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When my husband and I started our own venture, we realised leadership means empathy, trust and respect. Here are some of our ideologies.
I had an opportunity to speak at Women’s Economic Forum held in IIM Kozhikode, Kerela and I chose to speak on Leadership and Love. Here is my excerpt from the speech:
If you plant a flower and provide it with the right environment (like water and sunlight), you don’t have to do anything, it will blossom on its own.
As a child, I grew up in Lucknow, a small city in northern India in an upper-middle-class family with a privileged upbringing. But when I was in high school — my father lost everything to his business partner and we faced a major financial crisis.
It was disheartening to see my parents give up on their confidence. However, this situation made me responsible and aware at a nascent stage in life. There were a few things that I started noticing while growing up. One of them was that even in times of adversity, while my parents lost confidence in themselves they showed their confidence in me and my twin brother.
My parents never dictated me nor did they take out their frustration on me. Instead, they told me that despite whatever happened with us, they would continue to support me in whatever I would want to do in life. They did not just say it, they practised it.
While they knew that they couldn’t support me financially, they had no doubts about their emotional support. It was probably too early for me to realise it was their trust and support that lay the very foundation of me becoming a better version of myself.
Fast forward to corporate life. I started working very early at the age of 21 before my post-graduation. Each time, I would choose a product that I was passionate about or a job profile that I loved but I wasn’t happy.
I was working for more than 10–12 hours a day but my boss was hardly satisfied. So I would talk to my friends who were smart, intelligent and highly qualified people but weren’t satisfied either. They, too, were frustrated or sad.
The lessons I learnt in corporate were conflicting with the lessons I learnt while growing up. Here I was – more mature, more qualified and experienced but I never was good enough.
In 2014 I got married to my childhood sweetheart and moved to the US. It was hard to move countries — I had to quit my job, and it took us 2 years to settle down in New York City and It was again time to reflect.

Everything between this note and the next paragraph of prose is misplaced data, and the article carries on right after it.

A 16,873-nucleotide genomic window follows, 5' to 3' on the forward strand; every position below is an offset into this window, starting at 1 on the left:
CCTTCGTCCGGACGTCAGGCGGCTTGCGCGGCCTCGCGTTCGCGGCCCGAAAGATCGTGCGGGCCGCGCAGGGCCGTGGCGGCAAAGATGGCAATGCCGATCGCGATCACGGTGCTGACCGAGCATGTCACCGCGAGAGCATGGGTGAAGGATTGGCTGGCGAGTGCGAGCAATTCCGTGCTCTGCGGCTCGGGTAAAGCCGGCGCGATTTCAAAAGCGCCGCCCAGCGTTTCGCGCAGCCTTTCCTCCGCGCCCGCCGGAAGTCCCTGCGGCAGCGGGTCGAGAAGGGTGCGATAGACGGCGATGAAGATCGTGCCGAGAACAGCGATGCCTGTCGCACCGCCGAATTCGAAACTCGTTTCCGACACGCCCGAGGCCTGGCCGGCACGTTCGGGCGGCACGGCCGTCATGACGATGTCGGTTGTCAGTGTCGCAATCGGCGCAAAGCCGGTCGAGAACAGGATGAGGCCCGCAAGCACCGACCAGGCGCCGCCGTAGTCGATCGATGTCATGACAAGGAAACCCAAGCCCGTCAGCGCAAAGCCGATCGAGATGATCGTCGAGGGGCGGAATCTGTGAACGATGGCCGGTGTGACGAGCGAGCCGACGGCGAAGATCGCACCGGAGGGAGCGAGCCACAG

That’s when my husband (Sid) and I decided to start a company in 2016. When we were starting out, it was important to set the right foundation. It was important that we used our own values, that we craved for in a work culture all our lives.
I remembered what were the factors that made me who I am today. It was not the adversities that I faced while growing up. However, it was the emotional support and love that I received from my family that helped me reach my true potential.
For Sid and me, leadership means empathy, trust and respect. The way we are translating this in Vertoe is by:
Culture of 1:1s: Implementing the culture of 1:1s where managers speak to their subordinates about literally everything. The point is to be truly compassionate and be concerned about each other’s well being.
Diversity: Our current team is an amalgamation of multiple cultures from all over the world. Culture, race and gender are not going to be the criteria for hiring people. We want to hire smarter people so we, as founders can provide them with an environment that will help them grow along with the company’s growth. And we want to involve people with a clear vision and make every individual accountable and responsible for their pillars/jobs.
Give first (learnt from Techstars): Help others first, it creates a ripple effect that’s way more inclusive.
That’s the kind of work culture we want to build because ultimately its people who build businesses and not the other way around.
A version of this was earlier published here.
Picture credits: Still from Amazon Prime series Four More Shots, Please!
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